Lake County Ohio GenWeb
The following article was written by Lois Hess for "LakeLines," the newsletter of the Lake County Genealogical Society, 19:3 (1993) p.24-25. It was transcribed here by Casi Doskey and submitted by Sally Malone.
The people who started this Wheeler clan came out west in the early 1800’s. Ohio was "out west" in those days - it was the frontier. They probably came from New York state according to the reports of their children to the census taker. Seymour was born in New York and Mary McLaughlin was born in Canada of Scottish parentage. We find Seymour and Mary living in Cuyahoga County, Ohio in the 1820 census and having one child. The first of their twelve children, Elizabeth, was born in Euclid.
A second daughter, Lucinda, was also born in Euclid in 1821. James was born in 1822 and Lovina in 1823. We find Seymour owning property in Painesville in 1826 and it was here that Seymour, Jr. was born. Following close behind were Sarah, who was born in 1828, and Mariva in 1829. Jane Ann came along in 1833, Mary in 1834 and Lousia in 1835. Later two more children were to join the family with Chauncey being born in 1837 and Emma in 1839.
Seymour and his large family moved to Mentor and had land up on the Mentor headlands. He supported his family working as a brick mason and by farming. One of the houses he built still stands on North Park in Mentor. A story goes that he allowed the Erie Indians to bury their dead on his property. Land records from 1841 tell of Seymour giving some land for a school. In 1958 a suit was billed against the descendants regarding that land. The property was no longer being used for a school and the county wanted to sell the land for back taxes.
In 1844 Seymour made his will and it was witnessed by Harry Abel and John Cooper. The will left his property to Mary, and upon her death, to Seymour, Jr. and James. He might have felt that the girls would have husbands to look after them and the younger children would be taken care of by the older ones. The scow was left for all the family to enjoy. He died in 1845 at the age of 55 and was buried on his own property. There were two lines in the Painesville Telegraph telling of his death. Mary died of consumption, (tuberculosis), a common cause of death for frontier women worn out from childbearing. In 1851 Seymour and James entered the will for probate. Lovina and Sarah and their spouses contested the will questioning why it took so long for the filing.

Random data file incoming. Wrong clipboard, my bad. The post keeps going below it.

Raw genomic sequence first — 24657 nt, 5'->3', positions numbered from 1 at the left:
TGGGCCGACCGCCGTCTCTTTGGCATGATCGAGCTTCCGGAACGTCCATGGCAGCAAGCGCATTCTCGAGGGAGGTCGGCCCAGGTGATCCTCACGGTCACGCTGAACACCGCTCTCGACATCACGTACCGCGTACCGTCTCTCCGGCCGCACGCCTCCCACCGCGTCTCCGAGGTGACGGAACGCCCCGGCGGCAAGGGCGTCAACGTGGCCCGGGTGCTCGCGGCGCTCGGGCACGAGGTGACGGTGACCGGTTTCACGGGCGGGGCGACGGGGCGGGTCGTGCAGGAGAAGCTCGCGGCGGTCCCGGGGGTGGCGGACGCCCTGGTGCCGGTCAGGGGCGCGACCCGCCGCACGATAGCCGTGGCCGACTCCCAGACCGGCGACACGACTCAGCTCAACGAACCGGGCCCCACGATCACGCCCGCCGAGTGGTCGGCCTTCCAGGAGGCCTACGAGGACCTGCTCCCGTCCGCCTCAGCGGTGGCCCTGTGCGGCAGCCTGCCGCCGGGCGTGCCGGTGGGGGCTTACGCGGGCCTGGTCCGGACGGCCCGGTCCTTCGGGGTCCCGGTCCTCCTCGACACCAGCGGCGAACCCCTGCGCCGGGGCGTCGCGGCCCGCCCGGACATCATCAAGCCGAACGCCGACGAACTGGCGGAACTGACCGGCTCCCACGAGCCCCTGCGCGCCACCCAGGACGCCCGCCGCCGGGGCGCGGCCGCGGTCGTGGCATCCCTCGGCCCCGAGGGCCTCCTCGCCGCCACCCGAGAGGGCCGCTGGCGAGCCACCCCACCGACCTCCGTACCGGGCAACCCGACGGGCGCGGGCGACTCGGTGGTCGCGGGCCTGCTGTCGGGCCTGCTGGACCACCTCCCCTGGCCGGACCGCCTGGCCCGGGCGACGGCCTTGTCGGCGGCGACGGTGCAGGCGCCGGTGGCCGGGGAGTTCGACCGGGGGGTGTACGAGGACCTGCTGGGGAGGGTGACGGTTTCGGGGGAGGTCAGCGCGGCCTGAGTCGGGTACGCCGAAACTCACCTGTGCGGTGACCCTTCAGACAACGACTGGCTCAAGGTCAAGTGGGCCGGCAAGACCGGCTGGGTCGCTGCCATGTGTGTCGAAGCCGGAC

In 1840 Elizabeth (Eliza) married Abraham Hendrickson and had two daughters, Mary and Jane. Abe died shortly after and Eliza married Eliphalet Ontis on July 2, 1846. Lovina was married October 7, 1840 to Jason Ames, who was a sailor and farmer. Lucinda was married September 16, 1841 to Jonathan Burr. James married Sarah Hildreth, daughter of Osmer Hildreth, on April 8, 1845. By then there were five grandchildren. In 1948 three of the girls married early in the year. Maybe Mary knew that she was dying and wanted to see them married before her death. Mariva was married January 28 to William Lamberton, Mary became the bride of Patrick Scribner on March 28 and Sarah became the bride of Robert Bruce Ames on March 29. Seymour married Emeline Andrews, daughter of Nataniel and Matilda Andrews, on April 17, 1849.
In the 1850 census we find the younger children, now orphans, living with other members of the family. Jane Ann was enumerated with Lucinda and Jonathen Burr. Emma and Chauncey were living with Seymour and Emeline and Louisa was with James and Sarah.
By 1850 there were nineteen grandchildren. Louisa married Orsamions W. Sutton on May 21, 1853 and eventually moved to Newago County, Michigan. Jane Ann married Orson Durfee on May 16, 1854. Issac Story, son of Issac Story and Lucy Perry, early settlers in the Western Reserve, claimed Emma for his bride on March 26, 1856. Chauncey was married January 3, 1963 to Vandalia Davis, Daughter of Calvin and Jane Davis.
Some of the family members were involved in the War Between the States. Chauncey and Issac Story were members of the 2nd Ohio Volunteer Infantry and Patrick Scribner was attached to the 23rd Ohio Volunteer Infantry.
In 1890 members of Eliza’s family decided to have a Wheeler family reunion which was held at the home of Mr. & Mrs. Orson Durfee. The minutes were taken at each reunion and the year’s births, deaths and marriages were recorded. These reunions continue today. Several years ago Mary and Seymour’s tombstones were found and have been placed in the Mentor Cemetery near their son Seymour’s grave and not far from the resting place of James and Lovina. Wheeler descendants are invited to attend the yearly reunions which are held on the first Sunday in August. [Contact info deleted]
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